What makes a family

Growing up all my friends had two parents, a Mum and a Dad.  I actually knew of no other type of family until the end of my secondary school years when a friends parents divorced and she lived with her Mum.

To me this was a normal family – Two parents and one or two children.

Most of my friends had either a brother or a sister, with the exception of two of my best friends who were the only child. No one I was friends with during my school years had more than two siblings in the family.

Of course, it was most likely the area in which I lived and the friend circles of my parents – they had joint friends, met through work or parents of my friends and would mingle together as couples.

It was only really when I went off to collage that I got to an age where I noticed the different family make ups, obviously they were there before but not on my radar at all.

A few of my new friends came from large families of up to 7 children, some had step-brothers and step-sisters and half-brothers/sisters.  To them this was the norm.

I was good friends with two sisters at that time who lived with their Nan and didn’t see their Mother.

Looking around Emmy’s school playground, I am very glad she gets to see a huge mix of family make-ups.  Learning that families can all be different from an early age helps to inform our children and stops them from the awkward questions they seem to ask in a loud voice right in front of those you don’t want to hear that question.

I have had this before, and it’s those moments you want the ground to open up and swallow you whole “Mummy, Why does xyz not call that man Daddy?” and “Why does xyz not have their Daddy living at home” – these were said at the school door after a friends parents split up and the Mum later moved in with her boyfriend.

what-makes-a-family

Of course, family isn’t always about blood relatives. 27% of those surveyed by Slater Gordon said that family is defined by who you choose it to be.

This is 100% true in my opinion – they say you can choose your friends but not your family.  I am lucky in that I do get on with all my family members, although I may not see them as much. People grow apart and that is OK – I was very close with my brother as a child, we would go out with friends together and had similar circles of friends. Yes he did bug the hell out of me at times but that’s what brothers do.  Now we are both older, are both married and both have our own children we barely see each other or talk – we’ve grown apart even though we live locally – but it is OK, he knows should he need me that I am there for him and vice versa (he won’t admit that aloud though).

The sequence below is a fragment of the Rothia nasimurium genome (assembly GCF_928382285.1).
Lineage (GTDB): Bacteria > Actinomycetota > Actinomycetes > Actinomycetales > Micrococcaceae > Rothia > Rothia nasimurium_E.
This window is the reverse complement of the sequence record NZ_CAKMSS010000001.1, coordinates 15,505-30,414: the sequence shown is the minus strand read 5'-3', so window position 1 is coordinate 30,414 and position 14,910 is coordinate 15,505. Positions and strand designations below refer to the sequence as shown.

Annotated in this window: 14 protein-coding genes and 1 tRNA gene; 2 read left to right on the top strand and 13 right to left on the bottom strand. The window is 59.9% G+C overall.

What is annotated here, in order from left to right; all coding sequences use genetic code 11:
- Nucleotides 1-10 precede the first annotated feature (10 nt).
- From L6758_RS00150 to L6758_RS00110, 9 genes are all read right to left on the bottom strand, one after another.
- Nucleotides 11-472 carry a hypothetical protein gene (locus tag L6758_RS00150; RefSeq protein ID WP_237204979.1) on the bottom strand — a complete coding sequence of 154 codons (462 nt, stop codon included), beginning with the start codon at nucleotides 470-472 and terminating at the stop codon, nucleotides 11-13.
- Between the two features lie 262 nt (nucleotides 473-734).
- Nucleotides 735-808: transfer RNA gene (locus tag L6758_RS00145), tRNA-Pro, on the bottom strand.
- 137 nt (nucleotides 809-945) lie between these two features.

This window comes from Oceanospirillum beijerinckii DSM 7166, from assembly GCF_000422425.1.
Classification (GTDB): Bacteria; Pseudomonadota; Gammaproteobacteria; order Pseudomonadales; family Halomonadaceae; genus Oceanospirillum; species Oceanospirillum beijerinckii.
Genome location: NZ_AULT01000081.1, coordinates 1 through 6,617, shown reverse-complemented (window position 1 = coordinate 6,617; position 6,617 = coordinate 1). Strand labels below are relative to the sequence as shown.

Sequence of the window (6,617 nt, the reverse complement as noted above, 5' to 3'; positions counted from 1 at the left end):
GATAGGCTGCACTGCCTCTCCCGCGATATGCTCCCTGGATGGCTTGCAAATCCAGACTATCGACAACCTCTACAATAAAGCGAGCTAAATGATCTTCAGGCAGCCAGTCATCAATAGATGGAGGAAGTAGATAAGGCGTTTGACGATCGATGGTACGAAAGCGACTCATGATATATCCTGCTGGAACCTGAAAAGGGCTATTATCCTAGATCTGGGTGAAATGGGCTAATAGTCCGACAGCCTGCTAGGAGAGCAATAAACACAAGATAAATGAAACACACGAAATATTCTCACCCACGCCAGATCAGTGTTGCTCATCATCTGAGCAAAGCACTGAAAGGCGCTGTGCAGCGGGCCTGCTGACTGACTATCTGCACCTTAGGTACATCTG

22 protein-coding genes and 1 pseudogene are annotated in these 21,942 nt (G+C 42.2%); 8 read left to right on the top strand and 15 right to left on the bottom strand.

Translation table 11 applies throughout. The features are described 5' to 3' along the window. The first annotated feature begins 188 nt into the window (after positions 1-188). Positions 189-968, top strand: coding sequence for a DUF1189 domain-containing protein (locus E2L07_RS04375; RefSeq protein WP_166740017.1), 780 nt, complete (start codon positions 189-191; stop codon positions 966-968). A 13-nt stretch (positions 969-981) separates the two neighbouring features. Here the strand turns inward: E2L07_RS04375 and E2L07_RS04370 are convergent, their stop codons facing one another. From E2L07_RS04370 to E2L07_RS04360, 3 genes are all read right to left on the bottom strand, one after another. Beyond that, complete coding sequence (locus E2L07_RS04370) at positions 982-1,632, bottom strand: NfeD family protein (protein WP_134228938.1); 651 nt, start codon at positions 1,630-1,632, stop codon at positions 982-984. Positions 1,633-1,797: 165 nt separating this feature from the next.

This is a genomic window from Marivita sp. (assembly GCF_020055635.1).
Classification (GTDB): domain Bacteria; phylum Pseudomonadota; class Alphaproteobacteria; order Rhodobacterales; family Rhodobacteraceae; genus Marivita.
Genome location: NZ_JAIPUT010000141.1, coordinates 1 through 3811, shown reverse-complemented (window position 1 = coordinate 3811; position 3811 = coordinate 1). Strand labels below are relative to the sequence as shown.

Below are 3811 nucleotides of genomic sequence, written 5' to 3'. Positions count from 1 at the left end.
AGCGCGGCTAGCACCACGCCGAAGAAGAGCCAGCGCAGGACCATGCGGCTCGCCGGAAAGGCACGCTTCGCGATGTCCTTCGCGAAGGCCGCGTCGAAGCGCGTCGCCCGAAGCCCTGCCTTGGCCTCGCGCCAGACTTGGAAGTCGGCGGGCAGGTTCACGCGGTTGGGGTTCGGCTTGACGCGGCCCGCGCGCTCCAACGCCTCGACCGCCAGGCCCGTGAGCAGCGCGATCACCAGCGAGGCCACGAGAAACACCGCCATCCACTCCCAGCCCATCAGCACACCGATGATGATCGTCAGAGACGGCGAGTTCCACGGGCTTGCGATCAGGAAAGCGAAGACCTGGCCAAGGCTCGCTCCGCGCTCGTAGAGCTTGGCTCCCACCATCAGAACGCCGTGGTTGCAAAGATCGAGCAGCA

I do miss him, but meet up on birthdays and at Christmas.

I also have a ‘Sister’ – she is my ‘chosen’ sister.  Actually my best friend however we always refer to each other as sisters.  We’ve been best friends for so long that I can remember he not being in my life.  We met through her brother who was best friends with Paul, he was actually Emmy’s Godfather but after a HUGE falling out we no longer see him, nor do we want him in our lives.

His sister, Ruth (my best friend) has taken over the godparent roll for Emmy and is also Harry’s godmother – a what a wonderful fairy godmother she is too.

Although not my blood sister, everyone else always refers to us as sisters too – he husband, my husband and even my Dad. Everyone know that we are two peas in a pod – where you find one you will always find the other.

An unbreakable bond joining us in our ‘chosen family’. We are grateful to have each other too as she has a hate/hate with most of her family – they come to her when they want something only.

Another family saying is ‘blood is thicker than water’ well that’s not always true – some families are better apart than together and that is OK.

Wouldn’t it be boring if we were all alike?

“This is a collaborative post”

 

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